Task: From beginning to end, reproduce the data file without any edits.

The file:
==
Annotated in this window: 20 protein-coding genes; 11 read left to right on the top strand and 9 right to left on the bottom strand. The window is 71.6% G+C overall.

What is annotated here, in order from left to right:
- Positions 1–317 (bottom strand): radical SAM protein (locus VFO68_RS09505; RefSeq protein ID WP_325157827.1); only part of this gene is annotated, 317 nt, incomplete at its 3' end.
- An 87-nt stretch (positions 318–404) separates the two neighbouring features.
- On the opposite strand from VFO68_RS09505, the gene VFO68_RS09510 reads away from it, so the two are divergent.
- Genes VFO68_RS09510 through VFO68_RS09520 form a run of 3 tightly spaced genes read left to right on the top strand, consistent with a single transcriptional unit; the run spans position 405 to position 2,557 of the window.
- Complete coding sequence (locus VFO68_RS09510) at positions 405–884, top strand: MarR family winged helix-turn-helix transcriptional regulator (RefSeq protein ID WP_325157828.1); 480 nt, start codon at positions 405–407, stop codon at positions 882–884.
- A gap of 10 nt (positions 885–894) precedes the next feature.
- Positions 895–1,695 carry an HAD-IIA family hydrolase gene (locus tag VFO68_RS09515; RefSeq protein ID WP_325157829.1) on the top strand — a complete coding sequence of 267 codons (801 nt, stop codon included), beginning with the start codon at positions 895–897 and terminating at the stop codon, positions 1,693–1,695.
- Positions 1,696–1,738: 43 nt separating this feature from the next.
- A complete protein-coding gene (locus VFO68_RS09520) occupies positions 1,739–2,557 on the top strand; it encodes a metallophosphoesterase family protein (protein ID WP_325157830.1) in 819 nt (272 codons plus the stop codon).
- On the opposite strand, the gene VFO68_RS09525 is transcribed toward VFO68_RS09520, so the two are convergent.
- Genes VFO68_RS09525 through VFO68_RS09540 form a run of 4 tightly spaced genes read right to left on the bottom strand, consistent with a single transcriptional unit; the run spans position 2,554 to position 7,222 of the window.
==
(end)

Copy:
Annotated in this window: 20 protein-coding genes; 11 read left to right on the top strand and 9 right to left on the bottom strand. The window is 71.6% G+C overall.

What is annotated here, in order from left to right:
- Positions 1–317 (bottom strand): radical SAM protein (locus VFO68_RS09505; RefSeq protein ID WP_325157827.1); only part of this gene is annotated, 317 nt, incomplete at its 3' end.
- An 87-nt stretch (positions 318–404) separates the two neighbouring features.
- On the opposite strand from VFO68_RS09505, the gene VFO68_RS09510 reads away from it, so the two are divergent.
- Genes VFO68_RS09510 through VFO68_RS09520 form a run of 3 tightly spaced genes read left to right on the top strand, consistent with a single transcriptional unit; the run spans position 405 to position 2,557 of the window.
- Complete coding sequence (locus VFO68_RS09510) at positions 405–884, top strand: MarR family winged helix-turn-helix transcriptional regulator (RefSeq protein ID WP_325157828.1); 480 nt, start codon at positions 405–407, stop codon at positions 882–884.
- A gap of 10 nt (positions 885–894) precedes the next feature.
- Positions 895–1,695 carry an HAD-IIA family hydrolase gene (locus tag VFO68_RS09515; RefSeq protein ID WP_325157829.1) on the top strand — a complete coding sequence of 267 codons (801 nt, stop codon included), beginning with the start codon at positions 895–897 and terminating at the stop codon, positions 1,693–1,695.
- Positions 1,696–1,738: 43 nt separating this feature from the next.
- A complete protein-coding gene (locus VFO68_RS09520) occupies positions 1,739–2,557 on the top strand; it encodes a metallophosphoesterase family protein (protein ID WP_325157830.1) in 819 nt (272 codons plus the stop codon).
- On the opposite strand, the gene VFO68_RS09525 is transcribed toward VFO68_RS09520, so the two are convergent.
- Genes VFO68_RS09525 through VFO68_RS09540 form a run of 4 tightly spaced genes read right to left on the bottom strand, consistent with a single transcriptional unit; the run spans position 2,554 to position 7,222 of the window.